Red teaming is the practice of viewing a problem from an adversary or competitor’s perspective.1 For most businesses, it surfaces as a method of enhancing cybersecurity (and so it is), but it’s potentially much more. After all, the practice itself is agnostic; a business can aim it at just about any issue, from cybersecurity to proposals to strategic plans to competitive analysis–each is worth a second look from the red teamer’s critical eye.
Red teaming is particularly suited to business strategy and planning because red teams characteristically adopt the perspective of an adversary (the bad guy). Few businesses have adversaries in the traditional military sense, but nearly all have competitors and more and more face constant probing from online criminals and faceless hacktivists. Fortunately, it’s possible to switch hats and red team from the perspective of a competitor rather than a traditional adversary.
So, how might a business use red teaming in this broad sense, and how might it benefit from the practice? A good place to start answering this question is Carroll and Mui’s 2008 book Billion Dollar Lessons. In it, the authors cite several instances in which businesses lost at least a billion dollars. Interestingly enough, one of their proposed remedies is to institute the practice of devil’s advocacy, a close cousin of red teaming which some consider to be the same practice with a different name.
Another way to answer these questions is to run a simple thought exercise. Consider a decision in your company that went wrong. Ask yourself why it went wrong (which is harder to answer than you might think, even in hindsight). Did you overlook your customers’ preferences? Did you underestimate your competitors’ ability to adapt? Did you overestimate your ability to deliver on your marketing promises? Did your core market shift beneath you? Now, posit how a red team might have led your company to a better decision. Would a good red team have challenged that faulty assertion or questioned that rush to market? Maybe–and that maybe could be worth a lot.
Red teaming’s not a silver bullet, certainly, but it is a hedge against poor, rushed, and overconfident decision making. (Of course no one ever thinks, “I’m a poor, rushed, and overconfident decision maker, so this is going to go well!”) Red teaming’s arguably of most use when all signs are good and the stakes are high–the times when you’re most tempted to dash to the finish and one of the times when you’re most susceptible to surprise. Consider the possibility that it’s also when your competitor is most susceptible to surprise; your red team may be able to identify opportunities as well as risks. Either way, a red team is almost always a good bet. For big decisions, the cost of maintaining the team is usually a fraction of the cost of failure or the reward of success.2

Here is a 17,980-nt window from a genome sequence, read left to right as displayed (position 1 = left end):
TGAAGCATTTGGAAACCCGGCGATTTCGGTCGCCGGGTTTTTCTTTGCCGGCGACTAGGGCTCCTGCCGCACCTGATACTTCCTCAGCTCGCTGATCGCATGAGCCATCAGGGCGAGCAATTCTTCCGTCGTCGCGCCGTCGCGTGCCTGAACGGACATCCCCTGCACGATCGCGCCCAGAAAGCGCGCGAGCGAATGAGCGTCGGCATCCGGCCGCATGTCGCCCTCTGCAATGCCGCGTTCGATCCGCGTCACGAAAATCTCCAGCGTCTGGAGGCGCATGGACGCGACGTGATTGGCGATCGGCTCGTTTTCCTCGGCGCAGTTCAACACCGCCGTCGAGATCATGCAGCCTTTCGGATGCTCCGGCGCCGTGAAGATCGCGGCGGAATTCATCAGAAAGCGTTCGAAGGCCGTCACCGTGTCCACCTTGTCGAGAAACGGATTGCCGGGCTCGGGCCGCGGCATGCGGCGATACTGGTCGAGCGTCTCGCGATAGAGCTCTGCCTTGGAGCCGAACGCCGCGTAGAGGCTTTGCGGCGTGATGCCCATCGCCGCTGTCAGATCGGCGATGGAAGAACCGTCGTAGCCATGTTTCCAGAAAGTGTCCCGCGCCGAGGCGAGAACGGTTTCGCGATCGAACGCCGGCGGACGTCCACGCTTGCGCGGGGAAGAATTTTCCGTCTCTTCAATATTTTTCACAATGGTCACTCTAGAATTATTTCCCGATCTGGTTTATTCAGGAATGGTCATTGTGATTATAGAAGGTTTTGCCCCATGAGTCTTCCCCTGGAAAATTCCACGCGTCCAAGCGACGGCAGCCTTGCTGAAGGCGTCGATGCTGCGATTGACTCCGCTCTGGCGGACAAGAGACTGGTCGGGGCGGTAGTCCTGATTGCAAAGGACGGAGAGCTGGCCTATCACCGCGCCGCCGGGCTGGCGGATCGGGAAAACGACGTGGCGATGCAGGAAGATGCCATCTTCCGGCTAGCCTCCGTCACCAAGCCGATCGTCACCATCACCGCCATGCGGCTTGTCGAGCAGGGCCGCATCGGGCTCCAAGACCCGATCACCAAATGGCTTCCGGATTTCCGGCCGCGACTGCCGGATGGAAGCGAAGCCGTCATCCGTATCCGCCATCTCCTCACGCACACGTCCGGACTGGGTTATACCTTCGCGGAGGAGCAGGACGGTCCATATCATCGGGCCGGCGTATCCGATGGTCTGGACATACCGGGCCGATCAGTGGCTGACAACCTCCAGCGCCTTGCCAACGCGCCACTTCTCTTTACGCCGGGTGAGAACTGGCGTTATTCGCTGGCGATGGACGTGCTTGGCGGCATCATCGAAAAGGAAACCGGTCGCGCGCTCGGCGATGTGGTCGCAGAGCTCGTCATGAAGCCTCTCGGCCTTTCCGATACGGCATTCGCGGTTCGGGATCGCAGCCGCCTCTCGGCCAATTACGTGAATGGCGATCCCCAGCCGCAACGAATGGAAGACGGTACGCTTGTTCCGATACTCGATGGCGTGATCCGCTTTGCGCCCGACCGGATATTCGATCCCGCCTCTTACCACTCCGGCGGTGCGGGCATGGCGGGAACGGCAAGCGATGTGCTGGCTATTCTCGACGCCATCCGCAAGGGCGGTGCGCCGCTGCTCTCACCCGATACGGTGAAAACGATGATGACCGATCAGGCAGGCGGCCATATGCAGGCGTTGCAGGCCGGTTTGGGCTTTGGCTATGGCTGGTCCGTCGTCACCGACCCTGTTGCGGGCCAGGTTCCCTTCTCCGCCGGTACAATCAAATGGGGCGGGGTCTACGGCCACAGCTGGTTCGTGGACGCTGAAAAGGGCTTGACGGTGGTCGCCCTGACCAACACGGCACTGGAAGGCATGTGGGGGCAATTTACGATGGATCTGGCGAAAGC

That said, red teaming is an exercise in caveats, and red teaming should always be applied judiciously. Not every issue or question is usefully red teamed, and poor red teaming can do more harm than good. Further, not everyone–even when trained–is a good red teamer, and even good red teamers have blind spots and biases. In fact, red teamers and red teams can themselves become quite arrogant. And this is just a start. Real-world red teams have to juggle a variety of stakeholder concerns, process and method issues, and plain old project management tasks.
Here’s the bottom line: red teaming is a good bet when done well, and to do it well, you need to approach it prudently. It won’t solve all your problems, and it could introduce new ones. You should tap into experienced red teamers from the start and always aim your red team at the most appropriate issues. If you do that, you might just ask the right questions, get the right answers, and truly secure your business.
- See a more complete discussion here. [↩]
- Red teaming is also a potentially useful tool for public decision makers, although I suspect that it’s the rare public official who’s willing to submit his or her plan to a well-informed red team. One could argue that the opposition party is the red team, but that belies an understanding of good, objective red teaming. Red teaming used for factional ends is no longer red teaming and should itself be red teamed. [↩]